A commission set up by the Scottish government has called for the country's only women's prison to be demolished.
The former Lord Advocate, Dame Elish Angiolini, was asked to look at ways of improving the way women are treated by the criminal justice system.
It followed mounting concern about the number of women held in jail.
Her report recommends demolishing Cornton Vale prison in Stirling, which would be replaced with a smaller jail for long-term and high risk prisoners.
Other regional units would hold shorter-term and remand prisoners.
The Commission on Women Offenders report says that Scotland's criminal justice system needs a "radical reworking" if the number of female offenders is to be reduced.
It makes 37 recommendations, including the closure of Cornton Vale.
The commission also recommends that new powers be given to police and judges when they are dealing with women offenders.
These would allow police to issue conditional cautions and judges to impose combined custodial and community sentences. The measures are designed to reduce the number of women being sent to prison.
Dame Elish said the "significant cost to society" of locking up woman suffering from addiction or mental health problems could no longer be ignored.
"In my 28 years as a prosecutor, I saw at first hand the tragic impact of women offending and re-offending on their victims, the local community, their families and themselves," she said.
"Undoubtedly, some women must be in prison to protect the public and to mark the seriousness of their crime.
"But for women who are repeatedly committing lower level offences, we need to get better at tackling the root cause of their problems in the community, and allowing the community to benefit from the punishments imposed."
In 1999 the then chief inspector of prisons, Clive Fairweather, called for the female prison population - then at about 200 - to be reduced to 100.
Cornton Vale currently holds 309 women, with a further 132 being held in units at Edinburgh, Aberdeen, Inverness and Greenock prisons.
Research published last year suggested women are not any more likely to commit crimes than they were a decade ago, despite the female prison population almost doubling over that period.
Each female prisoner is said to cost the taxpayer about £55,000 a year.
Another former prisons inspector, Andrew MacLennan, said Cornton Vale was not an appropriate place to hold women who predominantly suffered mental health or addiction issues.
Members of the Angiolini Commission discovered during their investigation that there was an 80% reoffending rate for prisoners sentenced to six months or less - and 75% of women receive such short terms.
Only 30% of those sent to Cornton Vale on remand actually receive a custodial sentence, and 25% of the overall population of the jail are on remand, compared to 18% among male prisoners.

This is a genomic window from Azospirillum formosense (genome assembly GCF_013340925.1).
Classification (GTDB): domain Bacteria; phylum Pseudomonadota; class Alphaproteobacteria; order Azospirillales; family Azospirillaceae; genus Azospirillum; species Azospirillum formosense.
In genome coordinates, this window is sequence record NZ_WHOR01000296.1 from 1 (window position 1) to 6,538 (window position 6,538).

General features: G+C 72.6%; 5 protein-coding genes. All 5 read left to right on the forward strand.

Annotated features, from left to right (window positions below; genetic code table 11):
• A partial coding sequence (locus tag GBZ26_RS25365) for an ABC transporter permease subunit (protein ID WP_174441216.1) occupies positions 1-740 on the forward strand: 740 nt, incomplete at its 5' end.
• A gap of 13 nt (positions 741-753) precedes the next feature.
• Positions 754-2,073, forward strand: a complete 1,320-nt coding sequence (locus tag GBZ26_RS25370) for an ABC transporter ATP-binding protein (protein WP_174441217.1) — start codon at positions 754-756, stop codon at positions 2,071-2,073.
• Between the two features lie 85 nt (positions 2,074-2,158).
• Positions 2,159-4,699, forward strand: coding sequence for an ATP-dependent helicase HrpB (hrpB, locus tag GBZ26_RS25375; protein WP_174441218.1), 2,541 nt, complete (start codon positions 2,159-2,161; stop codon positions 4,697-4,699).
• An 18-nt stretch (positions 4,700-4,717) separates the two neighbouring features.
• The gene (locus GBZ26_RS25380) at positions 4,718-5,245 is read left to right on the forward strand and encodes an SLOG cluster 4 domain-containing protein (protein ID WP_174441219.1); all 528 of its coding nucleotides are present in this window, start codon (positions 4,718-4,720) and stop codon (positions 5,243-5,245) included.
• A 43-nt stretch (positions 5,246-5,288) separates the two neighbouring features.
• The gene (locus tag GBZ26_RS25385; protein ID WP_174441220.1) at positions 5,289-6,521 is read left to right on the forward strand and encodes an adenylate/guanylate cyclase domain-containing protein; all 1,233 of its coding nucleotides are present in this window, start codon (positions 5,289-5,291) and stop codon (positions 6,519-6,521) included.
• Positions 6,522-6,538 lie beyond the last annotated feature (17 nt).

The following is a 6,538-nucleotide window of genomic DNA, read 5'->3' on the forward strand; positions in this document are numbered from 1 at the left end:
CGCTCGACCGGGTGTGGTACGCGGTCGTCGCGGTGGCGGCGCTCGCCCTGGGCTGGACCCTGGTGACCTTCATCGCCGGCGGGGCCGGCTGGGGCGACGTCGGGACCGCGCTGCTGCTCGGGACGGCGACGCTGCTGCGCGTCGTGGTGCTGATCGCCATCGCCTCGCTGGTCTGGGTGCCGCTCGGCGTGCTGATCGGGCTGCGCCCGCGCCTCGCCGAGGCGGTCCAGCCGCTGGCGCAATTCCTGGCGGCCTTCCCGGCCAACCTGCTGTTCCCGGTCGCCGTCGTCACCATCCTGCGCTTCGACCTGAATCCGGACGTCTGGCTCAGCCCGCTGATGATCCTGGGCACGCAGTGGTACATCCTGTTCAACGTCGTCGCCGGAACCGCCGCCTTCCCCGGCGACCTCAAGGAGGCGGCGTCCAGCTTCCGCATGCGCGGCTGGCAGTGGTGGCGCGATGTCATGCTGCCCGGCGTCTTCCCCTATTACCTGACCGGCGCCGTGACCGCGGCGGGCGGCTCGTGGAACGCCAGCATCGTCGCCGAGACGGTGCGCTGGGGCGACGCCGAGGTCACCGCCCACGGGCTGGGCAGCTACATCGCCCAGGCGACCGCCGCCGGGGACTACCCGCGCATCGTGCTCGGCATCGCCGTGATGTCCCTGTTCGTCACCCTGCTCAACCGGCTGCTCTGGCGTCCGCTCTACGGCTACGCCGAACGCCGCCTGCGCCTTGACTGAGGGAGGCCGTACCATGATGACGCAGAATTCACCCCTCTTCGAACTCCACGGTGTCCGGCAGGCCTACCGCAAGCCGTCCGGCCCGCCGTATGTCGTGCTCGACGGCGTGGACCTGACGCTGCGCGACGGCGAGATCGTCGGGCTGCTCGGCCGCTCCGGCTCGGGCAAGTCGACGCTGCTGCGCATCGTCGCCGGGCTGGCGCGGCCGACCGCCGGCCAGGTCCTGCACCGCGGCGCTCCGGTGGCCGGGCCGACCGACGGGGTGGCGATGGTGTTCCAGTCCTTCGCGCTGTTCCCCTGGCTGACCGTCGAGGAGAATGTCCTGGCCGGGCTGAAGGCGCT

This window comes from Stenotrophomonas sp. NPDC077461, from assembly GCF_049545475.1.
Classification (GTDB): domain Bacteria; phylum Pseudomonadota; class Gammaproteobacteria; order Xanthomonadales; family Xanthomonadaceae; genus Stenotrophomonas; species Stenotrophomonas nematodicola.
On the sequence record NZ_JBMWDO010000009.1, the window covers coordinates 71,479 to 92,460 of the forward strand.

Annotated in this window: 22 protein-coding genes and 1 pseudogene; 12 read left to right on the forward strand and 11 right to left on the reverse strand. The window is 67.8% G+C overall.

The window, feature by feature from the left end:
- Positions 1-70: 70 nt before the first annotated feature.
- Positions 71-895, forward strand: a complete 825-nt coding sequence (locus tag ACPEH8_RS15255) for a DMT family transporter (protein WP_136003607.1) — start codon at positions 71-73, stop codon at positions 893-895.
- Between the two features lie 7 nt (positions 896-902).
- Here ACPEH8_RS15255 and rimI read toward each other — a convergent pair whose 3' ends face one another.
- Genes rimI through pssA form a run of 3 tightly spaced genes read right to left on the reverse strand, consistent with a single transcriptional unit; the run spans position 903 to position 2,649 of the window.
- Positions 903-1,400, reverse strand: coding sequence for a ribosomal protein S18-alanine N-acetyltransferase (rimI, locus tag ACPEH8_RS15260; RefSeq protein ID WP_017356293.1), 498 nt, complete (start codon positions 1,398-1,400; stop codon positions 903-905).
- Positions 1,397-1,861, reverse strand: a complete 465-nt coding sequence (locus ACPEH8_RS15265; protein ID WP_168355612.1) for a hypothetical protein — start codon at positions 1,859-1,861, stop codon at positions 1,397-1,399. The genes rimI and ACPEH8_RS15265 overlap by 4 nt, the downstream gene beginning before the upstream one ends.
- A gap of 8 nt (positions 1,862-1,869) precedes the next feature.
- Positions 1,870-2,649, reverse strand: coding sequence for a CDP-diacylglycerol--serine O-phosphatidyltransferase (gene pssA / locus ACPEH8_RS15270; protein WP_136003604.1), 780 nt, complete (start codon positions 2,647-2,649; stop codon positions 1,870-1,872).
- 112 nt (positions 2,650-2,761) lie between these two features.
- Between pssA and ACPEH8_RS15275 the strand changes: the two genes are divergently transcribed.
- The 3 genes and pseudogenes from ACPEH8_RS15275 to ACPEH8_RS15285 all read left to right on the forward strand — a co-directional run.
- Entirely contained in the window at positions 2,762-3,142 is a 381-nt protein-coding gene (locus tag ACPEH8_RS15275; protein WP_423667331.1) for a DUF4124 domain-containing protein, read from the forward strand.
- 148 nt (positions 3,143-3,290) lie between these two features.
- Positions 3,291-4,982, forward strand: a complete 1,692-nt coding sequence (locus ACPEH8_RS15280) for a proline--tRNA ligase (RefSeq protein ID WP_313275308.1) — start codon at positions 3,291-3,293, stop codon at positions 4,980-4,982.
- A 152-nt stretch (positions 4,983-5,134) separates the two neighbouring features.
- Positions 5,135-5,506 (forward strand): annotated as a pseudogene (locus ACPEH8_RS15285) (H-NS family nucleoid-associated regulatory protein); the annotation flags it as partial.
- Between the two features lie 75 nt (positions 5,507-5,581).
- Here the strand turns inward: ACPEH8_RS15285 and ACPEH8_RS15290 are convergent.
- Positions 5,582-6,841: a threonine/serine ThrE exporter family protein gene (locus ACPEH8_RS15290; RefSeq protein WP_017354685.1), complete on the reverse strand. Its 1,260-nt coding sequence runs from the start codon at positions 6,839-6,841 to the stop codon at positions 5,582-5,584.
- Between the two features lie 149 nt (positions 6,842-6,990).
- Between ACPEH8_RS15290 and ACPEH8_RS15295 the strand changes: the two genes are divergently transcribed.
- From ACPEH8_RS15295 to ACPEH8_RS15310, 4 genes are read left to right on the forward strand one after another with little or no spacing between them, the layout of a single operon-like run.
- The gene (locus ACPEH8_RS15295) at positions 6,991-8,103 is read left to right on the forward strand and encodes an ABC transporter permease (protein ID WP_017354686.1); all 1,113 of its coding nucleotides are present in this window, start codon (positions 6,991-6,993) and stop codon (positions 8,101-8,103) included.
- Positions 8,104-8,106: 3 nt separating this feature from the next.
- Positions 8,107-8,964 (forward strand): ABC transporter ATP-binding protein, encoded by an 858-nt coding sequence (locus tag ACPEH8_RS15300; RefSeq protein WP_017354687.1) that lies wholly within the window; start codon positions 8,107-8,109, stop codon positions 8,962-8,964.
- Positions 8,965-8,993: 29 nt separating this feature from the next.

Research has suggested almost all women sent to prison arrive there with mental health problems or alcohol or drug addictions.
Commission members say most have low self-esteem and see imprisonment as reinforcing their feeling of low self-worth.
Alternatives to custody, such as community service, are often seen as being inappropriate for women, meaning courts have no option but to jail them.
Justice Secretary Kenny MacAskill welcomed the report.
He said: "It is vital that we find a more effective way of dealing with women offenders in 21st Century Scotland, and I will now consider this report in detail before making my formal response in the summer.
"The independent commission has made recommendations which, taken together, set out a vision for how we can work effectively with women to reduce their offending and ultimately reverse the 10-year upward trend in female imprisonment rates."
Scottish Labour's justice spokesman, Lewis Macdonald, welcomed the report and said the country's criminal justice system was "failing female offenders, their families and the very communities we seek to make safer".
He added: "Prison exists to punish and rehabilitate, but too often when women are imprisoned for low-level offences it does more to punish the families left on the outside that it does to rehabilitate and reform those on the inside.
"Reoffending for female offenders remains stubbornly high. Most have complex drug, alcohol and mental health issues that need to be addressed, but the current system is failing to do so."
Scottish Liberal Democrat justice spokeswoman Alison McInnes said the recommendations were "comprehensive and robust".
She added: "Our justice system has for too long been failing women offenders and our communities.The well-documented problems at HMP Cornton Vale have rightly grabbed the headlines and I am pleased that Dame Angiolini has highlighted the need for a new, fit-for-purpose facility to be built."
Scottish Conservative justice spokesman David McLetchie said there should be no rush to demolish Corton Vale and build a replacement until a "proper assessment" had been made of the number of women prisoners who "merit imprisonment for their crimes".
He added: "I am not convinced that this report has paid sufficient attention to the role of prison generally as a punishment, a deterrent and a centre for
rehabilitation, purposes which it serves for both men and women. We must be careful not to fall into the trap of portraying all women
prisoners as victims, rather than people for whom our courts have decided that imprisonment is the correct punishment for their crimes."